• Courage to be willing to stand up for one’s beliefs when no compromise is possible (Daniel 3:15-18).
• Personal discipline to develop a lifestyle of faithfulness so the right response to a test will come ’naturally’ (Daniel 6:10)." [Note: Dyer, in The Old . . ., p. 703.]
3. Daniel’s faithfulness and Darius’ predicament 6:10-15
Daniel’s colleagues knew about his prayer habits (cf. Philippians 4:6). They contrived to observe him praying in his own house, somehow, to enable them to give eyewitness testimony that they had seen him violate the king’s order. Did they suppose that Daniel would deny that he had been praying? They expected that the edict would not deter him from his regular devotional habit-even though it might cost him his life! What a testimony Daniel had among his fellow workers!
After reminding Darius of his decree, the hostile officials informed the king that his prime minister elect had violated it and was therefore worthy of death. Notice that they described Daniel as "one of the exiles from Judah" (cf. Daniel 2:25; Daniel 5:13), rather than as a royal cabinet minister. They were evidently hoping that Daniel’s Jewish nationality and religion would contribute to Darius’ distaste for him. This was not the result, however. They also used almost the same words that Shadrach, Meshach, and Abed-nego’s accusers had used when they charged Daniel with disregarding the king (cf. Daniel 3:12). To them, prayer to Yahweh constituted disrespect for the king, rather than respect for the Most High God. How quickly and persistently humankind reverts to humanism!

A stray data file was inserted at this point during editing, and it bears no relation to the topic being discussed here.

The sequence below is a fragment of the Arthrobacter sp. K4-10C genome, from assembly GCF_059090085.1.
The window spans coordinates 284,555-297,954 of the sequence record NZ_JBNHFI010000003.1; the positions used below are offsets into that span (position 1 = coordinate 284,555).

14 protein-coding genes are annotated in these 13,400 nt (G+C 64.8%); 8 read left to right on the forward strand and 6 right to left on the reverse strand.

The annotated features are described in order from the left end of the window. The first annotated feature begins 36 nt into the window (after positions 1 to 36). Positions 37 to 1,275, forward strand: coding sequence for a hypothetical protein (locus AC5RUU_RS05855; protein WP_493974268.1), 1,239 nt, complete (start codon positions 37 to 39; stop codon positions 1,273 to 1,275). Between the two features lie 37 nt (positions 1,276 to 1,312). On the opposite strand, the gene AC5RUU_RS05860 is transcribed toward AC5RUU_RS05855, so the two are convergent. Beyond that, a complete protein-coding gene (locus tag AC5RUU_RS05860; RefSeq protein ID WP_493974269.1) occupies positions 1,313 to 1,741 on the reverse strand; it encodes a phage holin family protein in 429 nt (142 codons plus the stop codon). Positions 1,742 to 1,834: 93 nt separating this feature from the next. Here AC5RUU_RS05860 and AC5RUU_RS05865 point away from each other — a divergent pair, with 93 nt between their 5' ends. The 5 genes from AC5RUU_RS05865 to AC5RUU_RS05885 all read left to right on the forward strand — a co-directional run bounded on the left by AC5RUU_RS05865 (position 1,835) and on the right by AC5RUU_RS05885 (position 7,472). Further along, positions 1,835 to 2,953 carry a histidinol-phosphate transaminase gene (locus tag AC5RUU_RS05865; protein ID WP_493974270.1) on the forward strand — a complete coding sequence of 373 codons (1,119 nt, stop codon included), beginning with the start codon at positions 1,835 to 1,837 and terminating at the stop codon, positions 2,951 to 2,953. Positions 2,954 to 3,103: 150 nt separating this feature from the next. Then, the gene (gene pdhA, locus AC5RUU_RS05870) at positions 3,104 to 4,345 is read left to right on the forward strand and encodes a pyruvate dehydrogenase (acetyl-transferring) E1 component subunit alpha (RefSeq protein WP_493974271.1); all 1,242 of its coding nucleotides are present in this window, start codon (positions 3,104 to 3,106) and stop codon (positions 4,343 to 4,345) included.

Daniel had so won the king’s favor that Darius immediately and energetically began trying to rescue his friend. Nebuchadnezzar had become angry with Daniel’s three friends when they refused to idolize him (Daniel 3:19), but Darius became angry with himself for signing the decree (cf. Daniel 2:1; Daniel 3:13; Daniel 5:6; Daniel 5:9). This shows how much he respected and valued Daniel.
Darius’ parting words to Daniel are significant. One could render them, "Your God whom you serve continually, He will deliver you." [Note: Franz Rosenthal, A Grammar of Biblical Aramaic, pp. 54-55.] The idea is that Darius had tried to save Daniel and had failed. Now Yahweh must save him. We do not know, of course, if Darius knew about Yahweh’s deliverance of Daniel’s three friends. Again, we see that God did not preserve His servant from difficulty, but brought him though it safely-His normal way of dealing with His own.